m. byron babbitt


Irving, 1865–1933, U.S. educator and critic.
Milton Byron, 1916–2011, U.S. composer.
(italics) a novel (1922) by Sinclair Lewis.
(often lowercase) a self-satisfied person who conforms readily to conventional, middle-class ideas and ideals, especially of business and material success; Philistine: from the main character in the novel by Sinclair Lewis.
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World English Dictionary
babbitt (ˈbæbɪt)
(tr) to line (a bearing) or face (a surface) with Babbitt metal or a similar soft alloy

Babbitt (ˈbæbɪt)
derogatory (US) a narrow-minded and complacent member of the middle class
[C20: after George Babbitt, central character in the novel Babbitt (1922) by Sinclair Lewis]

Collins English Dictionary - Complete & Unabridged 10th Edition
2009 © William Collins Sons & Co. Ltd. 1979, 1986 © HarperCollins
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Word Origin & History

"conventional, complacent, materialistic American businessman," 1923, from George Babbitt, title character of Sinclair Lewis' novel (1922).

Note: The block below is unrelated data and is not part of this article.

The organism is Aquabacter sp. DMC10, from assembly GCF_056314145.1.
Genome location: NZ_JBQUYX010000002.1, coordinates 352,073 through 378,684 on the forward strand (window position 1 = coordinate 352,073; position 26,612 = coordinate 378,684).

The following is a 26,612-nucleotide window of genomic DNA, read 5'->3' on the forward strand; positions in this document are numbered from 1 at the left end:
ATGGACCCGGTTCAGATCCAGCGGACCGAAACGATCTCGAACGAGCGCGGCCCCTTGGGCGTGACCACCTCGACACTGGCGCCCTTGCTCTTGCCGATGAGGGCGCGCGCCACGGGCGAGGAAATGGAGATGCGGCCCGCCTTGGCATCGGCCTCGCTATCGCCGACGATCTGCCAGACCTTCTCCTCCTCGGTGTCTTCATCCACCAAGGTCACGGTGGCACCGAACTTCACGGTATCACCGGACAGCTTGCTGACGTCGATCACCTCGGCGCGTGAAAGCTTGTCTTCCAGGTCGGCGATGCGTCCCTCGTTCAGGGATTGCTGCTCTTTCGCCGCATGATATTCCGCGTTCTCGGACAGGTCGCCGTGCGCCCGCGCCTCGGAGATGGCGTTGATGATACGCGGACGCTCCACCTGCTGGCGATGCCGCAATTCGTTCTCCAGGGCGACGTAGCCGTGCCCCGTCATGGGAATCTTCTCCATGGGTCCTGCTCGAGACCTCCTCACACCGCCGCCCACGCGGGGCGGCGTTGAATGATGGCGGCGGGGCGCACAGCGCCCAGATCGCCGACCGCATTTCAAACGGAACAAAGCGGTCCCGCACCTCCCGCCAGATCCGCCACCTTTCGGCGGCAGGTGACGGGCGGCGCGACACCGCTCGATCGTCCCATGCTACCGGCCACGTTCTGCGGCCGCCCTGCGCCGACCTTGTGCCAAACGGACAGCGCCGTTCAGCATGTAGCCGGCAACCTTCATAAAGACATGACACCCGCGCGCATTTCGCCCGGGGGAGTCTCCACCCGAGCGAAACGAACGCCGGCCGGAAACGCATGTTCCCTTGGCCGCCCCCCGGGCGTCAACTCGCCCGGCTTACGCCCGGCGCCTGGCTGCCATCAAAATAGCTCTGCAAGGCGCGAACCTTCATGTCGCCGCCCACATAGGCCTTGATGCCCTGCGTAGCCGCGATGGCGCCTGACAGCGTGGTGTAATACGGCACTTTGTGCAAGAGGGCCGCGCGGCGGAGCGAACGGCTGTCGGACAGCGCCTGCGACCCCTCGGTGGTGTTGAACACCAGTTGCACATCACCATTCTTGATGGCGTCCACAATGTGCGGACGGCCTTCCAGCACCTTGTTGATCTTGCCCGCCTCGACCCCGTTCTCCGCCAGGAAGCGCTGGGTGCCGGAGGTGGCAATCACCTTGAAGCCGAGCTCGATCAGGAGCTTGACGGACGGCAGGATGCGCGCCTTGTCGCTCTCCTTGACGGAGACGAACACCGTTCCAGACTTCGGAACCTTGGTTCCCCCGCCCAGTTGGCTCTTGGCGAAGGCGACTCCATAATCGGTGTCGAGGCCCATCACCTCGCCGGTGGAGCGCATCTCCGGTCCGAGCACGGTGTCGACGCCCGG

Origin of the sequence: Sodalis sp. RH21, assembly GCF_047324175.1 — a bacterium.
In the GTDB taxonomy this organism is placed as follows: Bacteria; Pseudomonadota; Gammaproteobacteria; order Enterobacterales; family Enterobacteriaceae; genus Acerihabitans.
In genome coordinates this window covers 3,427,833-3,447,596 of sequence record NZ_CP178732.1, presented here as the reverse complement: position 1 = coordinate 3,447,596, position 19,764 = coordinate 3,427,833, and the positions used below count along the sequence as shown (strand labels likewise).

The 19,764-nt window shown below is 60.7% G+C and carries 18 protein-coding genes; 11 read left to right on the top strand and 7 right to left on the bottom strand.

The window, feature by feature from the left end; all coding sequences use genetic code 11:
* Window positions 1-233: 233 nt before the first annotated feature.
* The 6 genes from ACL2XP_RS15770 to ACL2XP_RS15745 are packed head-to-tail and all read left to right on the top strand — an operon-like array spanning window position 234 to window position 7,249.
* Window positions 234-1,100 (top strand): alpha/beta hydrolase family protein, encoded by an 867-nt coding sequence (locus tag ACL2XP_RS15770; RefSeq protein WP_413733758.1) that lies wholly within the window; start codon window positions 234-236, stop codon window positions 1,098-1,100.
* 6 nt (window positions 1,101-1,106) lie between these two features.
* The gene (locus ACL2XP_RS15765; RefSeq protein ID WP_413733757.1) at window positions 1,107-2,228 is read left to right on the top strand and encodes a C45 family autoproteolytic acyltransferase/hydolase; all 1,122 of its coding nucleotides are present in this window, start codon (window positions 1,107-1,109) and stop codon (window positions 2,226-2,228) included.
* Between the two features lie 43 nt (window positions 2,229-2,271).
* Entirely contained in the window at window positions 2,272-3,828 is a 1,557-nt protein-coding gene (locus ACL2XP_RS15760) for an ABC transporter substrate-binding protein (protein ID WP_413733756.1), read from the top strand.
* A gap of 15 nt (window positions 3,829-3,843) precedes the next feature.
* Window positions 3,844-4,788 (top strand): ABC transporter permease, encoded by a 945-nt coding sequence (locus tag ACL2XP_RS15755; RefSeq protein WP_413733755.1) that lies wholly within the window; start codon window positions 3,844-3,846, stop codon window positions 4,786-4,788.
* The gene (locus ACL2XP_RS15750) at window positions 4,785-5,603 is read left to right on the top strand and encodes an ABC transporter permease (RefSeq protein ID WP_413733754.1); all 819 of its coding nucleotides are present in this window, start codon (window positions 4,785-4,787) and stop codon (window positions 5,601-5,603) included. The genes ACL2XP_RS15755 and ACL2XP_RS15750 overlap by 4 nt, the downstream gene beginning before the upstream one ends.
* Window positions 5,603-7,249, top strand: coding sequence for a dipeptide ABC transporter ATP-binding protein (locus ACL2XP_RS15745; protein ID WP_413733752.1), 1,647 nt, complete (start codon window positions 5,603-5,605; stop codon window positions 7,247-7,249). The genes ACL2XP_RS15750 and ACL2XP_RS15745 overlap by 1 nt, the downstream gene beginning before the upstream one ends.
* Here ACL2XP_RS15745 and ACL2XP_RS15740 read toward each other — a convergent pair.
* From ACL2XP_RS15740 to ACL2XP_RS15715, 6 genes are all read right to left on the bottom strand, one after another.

"His name was George F. Babbitt. He was forty-six years old now, in April 1920, and he made nothing in particular, neither butter nor shoes nor poetry, but he was nimble in the selling of houses for more money than people could afford to pay." [Sinclair Lewis, "Babbitt," 1922]
Online Etymology Dictionary, © 2010 Douglas Harper
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American Heritage
Cultural Dictionary

Babbitt definition

(1922) A novel by Sinclair Lewis. The title character, an American real estate agent in a small city, is portrayed as a crass, loud, overoptimistic boor who thinks only about money and speaks in clichés, such as “You've gotta have pep, by golly!”

Note: By extension, a “Babbitt” is a narrow-minded, materialistic businessman.
The American Heritage® New Dictionary of Cultural Literacy, Third Edition
Copyright © 2005 by Houghton Mifflin Company.
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